I ran into this post (see picture above), and of course, it struck a nerve, because I have long felt that this was largely true of Americans in general (with some exceptions, of course). Americans have a reputation for being very ignorant of anything outside of their borders, and frankly, even of being ignorant of too much within their own borders.
This really hit home for me when, maybe around a decade ago, during one of many visits to Canada, I saw a t-shirt with a makeshift test about how much the observer knew about Canada. Don't remember everything that was on it, although the gist was that if you scored 8-10, you were a Canadian. If you scored 5-7 or so, you did fairly well, but needed to study up a bit. If you scored 2-4, you really needed to do some serious studying. Then, at the very bottom, there was the score of 0-1, and after that, it said, "Oh. You're American."
Okay, that may have been an exaggeration (frankly, I'm not so sure), but it illustrated a larger point about how Americans almost seem to have a willful ignorance about so much of the rest of the world. And whether you want to believe it or not, the fact of the matter is that way too many Americans to dismiss as a fluke seem to feel that nothing beyond the country's borders is even worth bothering to acknowledge, let alone to try and understand.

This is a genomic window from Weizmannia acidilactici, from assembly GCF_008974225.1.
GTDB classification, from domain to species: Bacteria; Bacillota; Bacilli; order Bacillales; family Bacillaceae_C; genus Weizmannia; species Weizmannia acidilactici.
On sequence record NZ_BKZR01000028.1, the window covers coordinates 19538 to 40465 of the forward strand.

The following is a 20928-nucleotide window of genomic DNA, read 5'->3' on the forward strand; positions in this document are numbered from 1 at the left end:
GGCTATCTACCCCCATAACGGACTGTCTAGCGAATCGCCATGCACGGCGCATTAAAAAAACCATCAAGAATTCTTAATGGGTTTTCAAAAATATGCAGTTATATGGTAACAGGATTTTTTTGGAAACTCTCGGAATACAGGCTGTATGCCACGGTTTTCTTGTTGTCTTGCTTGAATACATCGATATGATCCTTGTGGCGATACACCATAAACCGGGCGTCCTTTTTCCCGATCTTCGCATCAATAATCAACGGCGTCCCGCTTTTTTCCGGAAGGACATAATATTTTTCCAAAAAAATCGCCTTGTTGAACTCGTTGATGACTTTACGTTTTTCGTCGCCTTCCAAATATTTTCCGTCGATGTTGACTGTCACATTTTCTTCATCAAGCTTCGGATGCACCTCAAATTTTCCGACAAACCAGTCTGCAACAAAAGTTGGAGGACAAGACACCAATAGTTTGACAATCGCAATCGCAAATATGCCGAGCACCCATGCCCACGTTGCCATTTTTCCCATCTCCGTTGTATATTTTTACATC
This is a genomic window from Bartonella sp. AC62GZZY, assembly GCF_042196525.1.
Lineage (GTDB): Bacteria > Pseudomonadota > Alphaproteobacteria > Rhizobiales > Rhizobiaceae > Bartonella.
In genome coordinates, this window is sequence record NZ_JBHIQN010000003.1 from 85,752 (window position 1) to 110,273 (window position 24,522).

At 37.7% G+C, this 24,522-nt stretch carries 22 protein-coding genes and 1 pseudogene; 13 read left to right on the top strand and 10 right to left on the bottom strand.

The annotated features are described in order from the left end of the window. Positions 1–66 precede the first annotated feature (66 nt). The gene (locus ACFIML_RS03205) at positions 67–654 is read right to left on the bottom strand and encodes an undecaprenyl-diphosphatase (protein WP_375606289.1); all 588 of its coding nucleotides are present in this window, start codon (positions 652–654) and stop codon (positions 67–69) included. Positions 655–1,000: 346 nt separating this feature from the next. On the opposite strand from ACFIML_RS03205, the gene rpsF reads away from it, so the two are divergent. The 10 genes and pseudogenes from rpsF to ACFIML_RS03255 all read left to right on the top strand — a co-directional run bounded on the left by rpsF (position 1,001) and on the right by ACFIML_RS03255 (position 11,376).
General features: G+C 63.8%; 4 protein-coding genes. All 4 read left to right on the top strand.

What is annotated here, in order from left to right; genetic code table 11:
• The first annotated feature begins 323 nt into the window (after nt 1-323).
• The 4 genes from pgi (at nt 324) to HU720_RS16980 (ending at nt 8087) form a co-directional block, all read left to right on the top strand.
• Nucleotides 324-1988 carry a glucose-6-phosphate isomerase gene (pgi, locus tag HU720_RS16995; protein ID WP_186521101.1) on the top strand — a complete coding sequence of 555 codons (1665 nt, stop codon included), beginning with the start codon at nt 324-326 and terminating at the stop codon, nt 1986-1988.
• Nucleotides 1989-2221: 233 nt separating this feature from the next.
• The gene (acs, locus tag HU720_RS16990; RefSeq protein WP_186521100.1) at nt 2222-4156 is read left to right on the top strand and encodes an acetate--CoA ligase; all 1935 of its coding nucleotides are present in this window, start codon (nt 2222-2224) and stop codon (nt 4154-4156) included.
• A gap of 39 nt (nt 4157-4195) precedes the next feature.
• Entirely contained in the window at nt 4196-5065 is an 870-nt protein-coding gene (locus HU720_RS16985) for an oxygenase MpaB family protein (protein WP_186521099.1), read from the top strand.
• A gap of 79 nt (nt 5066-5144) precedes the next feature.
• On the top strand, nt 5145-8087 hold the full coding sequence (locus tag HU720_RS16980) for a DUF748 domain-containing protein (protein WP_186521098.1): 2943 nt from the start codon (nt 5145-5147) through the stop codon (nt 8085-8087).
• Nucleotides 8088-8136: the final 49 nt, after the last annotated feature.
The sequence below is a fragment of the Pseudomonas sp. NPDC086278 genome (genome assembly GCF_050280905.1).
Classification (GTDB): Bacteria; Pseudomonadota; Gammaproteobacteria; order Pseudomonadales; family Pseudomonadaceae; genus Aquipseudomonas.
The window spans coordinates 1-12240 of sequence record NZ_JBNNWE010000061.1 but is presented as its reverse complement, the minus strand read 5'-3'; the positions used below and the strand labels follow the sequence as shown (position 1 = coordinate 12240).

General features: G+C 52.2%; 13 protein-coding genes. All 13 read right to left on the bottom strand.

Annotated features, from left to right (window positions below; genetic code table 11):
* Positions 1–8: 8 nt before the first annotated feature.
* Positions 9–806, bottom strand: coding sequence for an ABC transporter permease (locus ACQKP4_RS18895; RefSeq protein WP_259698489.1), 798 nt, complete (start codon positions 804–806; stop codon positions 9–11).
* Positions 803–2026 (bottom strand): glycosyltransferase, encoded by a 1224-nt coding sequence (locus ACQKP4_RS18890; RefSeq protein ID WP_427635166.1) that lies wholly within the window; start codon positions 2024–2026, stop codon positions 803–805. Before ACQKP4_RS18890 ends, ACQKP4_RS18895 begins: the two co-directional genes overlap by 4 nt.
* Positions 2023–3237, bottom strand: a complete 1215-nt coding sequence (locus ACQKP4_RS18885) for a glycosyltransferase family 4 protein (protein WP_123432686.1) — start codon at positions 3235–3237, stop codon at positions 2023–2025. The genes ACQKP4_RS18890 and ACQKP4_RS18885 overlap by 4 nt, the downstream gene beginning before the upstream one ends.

I've said this before, but it bears repeating: this is not only spot on, but this is far and away the biggest problem and limitation that Americans presently are guilty of. We as a country could really benefit by looking at the examples of what goes on in the rest of the world. But when we insist that we are "exceptional" and above all others, we lose this valuable information, and lose the possibilities that come with it. That is how we have become the only industrialized nation in the world that fails to provide it's people with affordable, universal health care, and how we spend more money on our military than the next ten countries combined, and how we have more prisoners in our for profit prison system than any other country in the world, and how we are the only country in the world with a "leader" and an incoming administration that goes to extraordinary lengths to deny basic science, and so on and so forth. But, 'Murica!
Way too many Americans believe this, as well. Don't believe it? How far can you go on your daily journeys without seeing the American flag, and being reminded of where we are? How many times do you see bumper stickers or hear the sentiment that this is the greatest country in the world or, nowadays, America First? And have you ever asked other Americans if they can identify other countries on a world map? Some of them can't even identify their own country, and I'm not talking about children, either.